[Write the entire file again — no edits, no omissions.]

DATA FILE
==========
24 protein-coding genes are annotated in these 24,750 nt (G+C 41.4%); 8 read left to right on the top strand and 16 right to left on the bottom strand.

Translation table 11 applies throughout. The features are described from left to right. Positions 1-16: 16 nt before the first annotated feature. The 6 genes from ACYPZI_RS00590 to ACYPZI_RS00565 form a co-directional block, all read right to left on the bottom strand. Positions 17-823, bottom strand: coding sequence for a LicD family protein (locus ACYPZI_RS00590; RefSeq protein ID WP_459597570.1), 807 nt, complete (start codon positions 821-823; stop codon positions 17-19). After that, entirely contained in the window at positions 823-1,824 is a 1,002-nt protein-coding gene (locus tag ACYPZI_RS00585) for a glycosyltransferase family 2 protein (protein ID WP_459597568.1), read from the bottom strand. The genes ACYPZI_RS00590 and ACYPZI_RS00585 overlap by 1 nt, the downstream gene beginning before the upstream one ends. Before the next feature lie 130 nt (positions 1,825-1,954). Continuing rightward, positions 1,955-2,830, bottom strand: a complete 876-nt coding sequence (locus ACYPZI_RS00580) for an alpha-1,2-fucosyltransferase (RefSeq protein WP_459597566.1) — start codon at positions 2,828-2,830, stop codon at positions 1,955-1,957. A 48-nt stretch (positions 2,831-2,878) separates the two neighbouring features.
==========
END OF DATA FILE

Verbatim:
24 protein-coding genes are annotated in these 24,750 nt (G+C 41.4%); 8 read left to right on the top strand and 16 right to left on the bottom strand.

Translation table 11 applies throughout. The features are described from left to right. Positions 1-16: 16 nt before the first annotated feature. The 6 genes from ACYPZI_RS00590 to ACYPZI_RS00565 form a co-directional block, all read right to left on the bottom strand. Positions 17-823, bottom strand: coding sequence for a LicD family protein (locus ACYPZI_RS00590; RefSeq protein ID WP_459597570.1), 807 nt, complete (start codon positions 821-823; stop codon positions 17-19). After that, entirely contained in the window at positions 823-1,824 is a 1,002-nt protein-coding gene (locus tag ACYPZI_RS00585) for a glycosyltransferase family 2 protein (protein ID WP_459597568.1), read from the bottom strand. The genes ACYPZI_RS00590 and ACYPZI_RS00585 overlap by 1 nt, the downstream gene beginning before the upstream one ends. Before the next feature lie 130 nt (positions 1,825-1,954). Continuing rightward, positions 1,955-2,830, bottom strand: a complete 876-nt coding sequence (locus ACYPZI_RS00580) for an alpha-1,2-fucosyltransferase (RefSeq protein WP_459597566.1) — start codon at positions 2,828-2,830, stop codon at positions 1,955-1,957. A 48-nt stretch (positions 2,831-2,878) separates the two neighbouring features.